In full disclosure, I am a Racine Firefighter. I personally know all six of the Racine's Local 321 Executive Board members, and I can attest they're all good men looking out for the best interest of Racine's Fire Union. I may not agree to the manner of which they have steered union members over Madison's budget battle, but I also know they do not take the impact of 9-11's tragedy on the fire service lightly.
News abounds everywhere over the decision made by the Racine Firefighters' Union Executive Board to withdraw their support from Oak Creek Firefighter Lt. Matt Gorniak in helping with the Racine Parade.
A few weeks ago, Gorniak called local 321's Union President Craig Ford to get Racine Firefighters to participate in the Racine 4th of July Parade. Unlike past parades, this one was unique since it was the 10 year commemoration of of 9-11's fallen heroes. In 2002, Gorniak and a few other firefighters from Oak Creek built a float to recreate the famous ground zero image of three firefighters raising the American Flag amid the rubble of the World Trade Center. Since then, Gorniak has used this float to honor the fallen in three city parades with tremendous emotional impact.
When Gorniak had initially reached out to the Racine Union, Ford expressed enthusiasm thanking him several times for the PR opportunity. Gorniak said that Ford was so excited and thankful about the invitation that he would have hugged him if they had talked in person. The next day, Ford called Gorniak with a novel idea of using union resources to fly in a New York Firefighter to march side-by-side with Racine's best. It was a nice touch, something Ford said was bound to get media attention. Ford even suggested taking the story to the Racine Journal Times. Of course, this all changed soon after Ford learned that Gorniak wasn't a full member of the IAFF. Apparently, no excitement is too great to overcome working with a fair-share firefighter.
Someone on the IAFF's State Board - presumably Oak Creek's Fire Union President Steve Wilding - informed Racine's Union of Gorniak's fair-share status. Being a fair-share firefighter means that someone like Gorniak would only pay for the costs incurred to the union to negotiate his contract. Gorniak went fair-share because he no longer wanted his dues to fund the agenda of the Democrat Party.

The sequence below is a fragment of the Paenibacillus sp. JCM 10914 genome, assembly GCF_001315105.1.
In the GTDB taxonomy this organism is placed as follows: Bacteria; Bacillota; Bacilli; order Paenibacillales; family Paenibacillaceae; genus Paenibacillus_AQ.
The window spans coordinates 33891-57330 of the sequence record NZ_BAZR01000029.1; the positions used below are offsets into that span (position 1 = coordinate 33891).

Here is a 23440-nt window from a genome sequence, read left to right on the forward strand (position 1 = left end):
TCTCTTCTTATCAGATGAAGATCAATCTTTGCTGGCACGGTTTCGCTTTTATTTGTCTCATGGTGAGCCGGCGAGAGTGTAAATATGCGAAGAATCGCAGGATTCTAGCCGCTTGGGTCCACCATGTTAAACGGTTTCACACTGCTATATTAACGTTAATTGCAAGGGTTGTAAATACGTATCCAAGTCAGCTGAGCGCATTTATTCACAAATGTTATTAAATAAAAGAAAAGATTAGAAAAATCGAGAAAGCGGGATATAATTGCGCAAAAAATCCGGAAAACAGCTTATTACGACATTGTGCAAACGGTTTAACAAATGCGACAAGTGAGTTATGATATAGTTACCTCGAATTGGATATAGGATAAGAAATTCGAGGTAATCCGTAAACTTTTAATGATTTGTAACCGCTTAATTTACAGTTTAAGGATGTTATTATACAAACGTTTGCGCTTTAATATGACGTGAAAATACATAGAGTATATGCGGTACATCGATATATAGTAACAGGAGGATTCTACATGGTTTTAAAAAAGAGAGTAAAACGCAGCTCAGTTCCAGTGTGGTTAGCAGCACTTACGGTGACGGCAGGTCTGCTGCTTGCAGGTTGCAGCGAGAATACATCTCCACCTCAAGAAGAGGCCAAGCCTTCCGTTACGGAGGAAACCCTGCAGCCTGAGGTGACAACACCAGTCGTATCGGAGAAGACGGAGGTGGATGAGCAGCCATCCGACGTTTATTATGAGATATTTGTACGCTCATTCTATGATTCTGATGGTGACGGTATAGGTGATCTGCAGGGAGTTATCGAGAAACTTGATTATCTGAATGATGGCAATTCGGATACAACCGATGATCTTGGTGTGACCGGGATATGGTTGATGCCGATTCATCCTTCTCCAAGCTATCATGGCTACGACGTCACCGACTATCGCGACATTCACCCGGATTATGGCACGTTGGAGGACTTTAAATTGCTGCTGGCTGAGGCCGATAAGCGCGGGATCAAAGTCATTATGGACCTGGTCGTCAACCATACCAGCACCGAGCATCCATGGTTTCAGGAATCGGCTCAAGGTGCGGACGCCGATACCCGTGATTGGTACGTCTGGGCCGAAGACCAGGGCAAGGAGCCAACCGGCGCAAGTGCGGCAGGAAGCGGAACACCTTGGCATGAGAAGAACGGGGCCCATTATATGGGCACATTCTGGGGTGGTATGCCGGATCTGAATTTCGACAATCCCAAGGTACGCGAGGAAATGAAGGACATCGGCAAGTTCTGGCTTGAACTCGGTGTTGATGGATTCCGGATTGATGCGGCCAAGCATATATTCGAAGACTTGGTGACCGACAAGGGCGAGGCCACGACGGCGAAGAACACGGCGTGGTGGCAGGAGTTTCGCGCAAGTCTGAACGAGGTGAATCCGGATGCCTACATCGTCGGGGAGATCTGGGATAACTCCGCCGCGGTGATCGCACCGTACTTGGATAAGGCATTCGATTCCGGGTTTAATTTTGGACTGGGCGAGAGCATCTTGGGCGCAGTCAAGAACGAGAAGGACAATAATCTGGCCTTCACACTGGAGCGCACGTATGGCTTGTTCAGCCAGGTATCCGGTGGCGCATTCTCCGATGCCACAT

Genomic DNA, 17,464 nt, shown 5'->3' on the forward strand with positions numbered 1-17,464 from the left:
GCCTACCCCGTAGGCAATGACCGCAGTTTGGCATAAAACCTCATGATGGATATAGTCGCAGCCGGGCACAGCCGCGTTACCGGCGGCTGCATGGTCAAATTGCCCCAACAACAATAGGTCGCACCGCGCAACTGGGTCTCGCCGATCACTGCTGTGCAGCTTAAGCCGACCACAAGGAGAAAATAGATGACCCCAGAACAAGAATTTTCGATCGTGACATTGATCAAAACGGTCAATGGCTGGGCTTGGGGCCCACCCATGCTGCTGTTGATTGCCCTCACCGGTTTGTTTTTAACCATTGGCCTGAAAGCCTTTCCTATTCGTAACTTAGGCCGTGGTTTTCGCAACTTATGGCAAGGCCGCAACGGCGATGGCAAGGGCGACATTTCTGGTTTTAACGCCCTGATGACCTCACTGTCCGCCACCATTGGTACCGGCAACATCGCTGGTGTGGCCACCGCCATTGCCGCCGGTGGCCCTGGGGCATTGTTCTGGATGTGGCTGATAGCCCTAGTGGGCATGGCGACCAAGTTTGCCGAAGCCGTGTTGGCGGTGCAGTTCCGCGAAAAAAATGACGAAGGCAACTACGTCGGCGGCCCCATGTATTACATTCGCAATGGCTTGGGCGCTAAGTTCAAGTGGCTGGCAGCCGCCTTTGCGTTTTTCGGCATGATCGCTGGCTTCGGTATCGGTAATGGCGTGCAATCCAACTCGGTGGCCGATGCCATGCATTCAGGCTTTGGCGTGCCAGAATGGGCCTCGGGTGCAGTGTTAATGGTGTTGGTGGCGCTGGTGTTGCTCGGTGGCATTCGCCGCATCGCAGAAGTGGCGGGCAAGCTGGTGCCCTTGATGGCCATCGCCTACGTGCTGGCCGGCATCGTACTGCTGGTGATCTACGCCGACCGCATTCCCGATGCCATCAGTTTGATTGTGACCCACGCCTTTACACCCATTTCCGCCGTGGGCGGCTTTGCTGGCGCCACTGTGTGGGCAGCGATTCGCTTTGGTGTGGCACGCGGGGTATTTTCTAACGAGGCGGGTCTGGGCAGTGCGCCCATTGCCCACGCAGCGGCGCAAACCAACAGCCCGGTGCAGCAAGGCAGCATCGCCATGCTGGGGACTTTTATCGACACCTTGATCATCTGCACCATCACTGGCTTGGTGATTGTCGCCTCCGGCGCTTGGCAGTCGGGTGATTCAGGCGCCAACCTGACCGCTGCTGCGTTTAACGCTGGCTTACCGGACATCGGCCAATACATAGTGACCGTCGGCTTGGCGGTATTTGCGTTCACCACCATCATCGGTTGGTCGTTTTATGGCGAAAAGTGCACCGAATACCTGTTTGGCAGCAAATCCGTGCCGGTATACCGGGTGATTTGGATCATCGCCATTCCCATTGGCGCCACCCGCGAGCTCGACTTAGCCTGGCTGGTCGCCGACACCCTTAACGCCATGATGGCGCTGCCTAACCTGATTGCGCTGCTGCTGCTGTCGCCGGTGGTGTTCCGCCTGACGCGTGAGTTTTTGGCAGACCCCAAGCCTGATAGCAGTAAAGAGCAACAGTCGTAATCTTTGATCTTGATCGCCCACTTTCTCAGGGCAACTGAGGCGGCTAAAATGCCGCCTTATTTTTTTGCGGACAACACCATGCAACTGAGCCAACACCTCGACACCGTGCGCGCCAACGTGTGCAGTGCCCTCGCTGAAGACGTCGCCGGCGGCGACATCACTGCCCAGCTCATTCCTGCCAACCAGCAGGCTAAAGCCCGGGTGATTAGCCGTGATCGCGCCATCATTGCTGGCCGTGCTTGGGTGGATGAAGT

Ford reminded Gorniak that all the New York Firefighters who died in 9-11's tragedy were under a union contract. "It didn't matter," said Gorniak. He was willing to hand over the float's keys so that Ford could drive it himself. Gorniak said his gesture was meant to resolve the problem, but ultimately, that didn't happen. Five of the six Racine Fire Union Executive Board members voted to rescind union support for the parade.
When the media asked Ford why he wouldn't support the float, he gave two primary reasons. First, he said that they do a lot of charity work, and they just cannot use union time and resources to support every initiative that surfaces.
Yet Gorniak didn't call Ford to utilize union resources. He asked Ford to alert Racine Firefighters so they had a choice to march behind the 9-11 reenactment float. Ford's argument about not using the union's financial resources is a red herring.
Ford's second argument was that he could not support the float because the man promoting it was a fair-share firefighter. The firefighters that died a ground zero were all union firefighters, says Ford, and they all operated under a union contract. But Gorniak is still a union member who pays a "fair share" of his union dues; so why blackball him because he doesn't want a portion of his dues to fund Democrats?
And why does Ford believe that commemorating 9-11 is not worth union resources if one person involved in the parade is fair-share? Certainly there are many non-union workers in that parade, so why alienate Gorniak? Even more telling, Gorniak had offered to step aside relinquishing control of the float to Ford. So if Gorniak's fair-share status was the reason Racine's Union Executive Board voted it down, then eliminating that variable should have solved the problem - unless of course, they were just trying to punish Gorniak for his decision to go fair-share in the first place.
There is another part missing from the argument. Ford did not explain why the union membership means that no fire union anywhere should offer assistance to non-union firefighters for events that promote the fire service. To be consistent, this would mean refusing to help most of the nation's firefighters who are paid-on-call and not unionized. It's a dangerous slope to be on. It means that union membership - a financial investment in one's representation - is such a powerful life experience that even death cannot escape it.
But the public doesn't see it that way. They see those men and women who died in the line of duty as heroic firefighters, not as due-paying members of a union. What we really commemorate when we march for the firefighters that died on 9-11 is their courage and selfless sacrifice. Membership in a union is a money transaction and a fair system of representation, but it's not heroic. And it's not what we ought to be commemorating on 9-11.
Much like soldiers who give their lives in battle, firefighters at 9-11 made the ultimate sacrifice. Firefighters, unionized or not, go into burning buildings when others run out. But love has no boundaries, and their sacrifice keeps us all safe. The men who gave their lives on September 11th deserve more respect than a vote to snub a fair-share firefighter.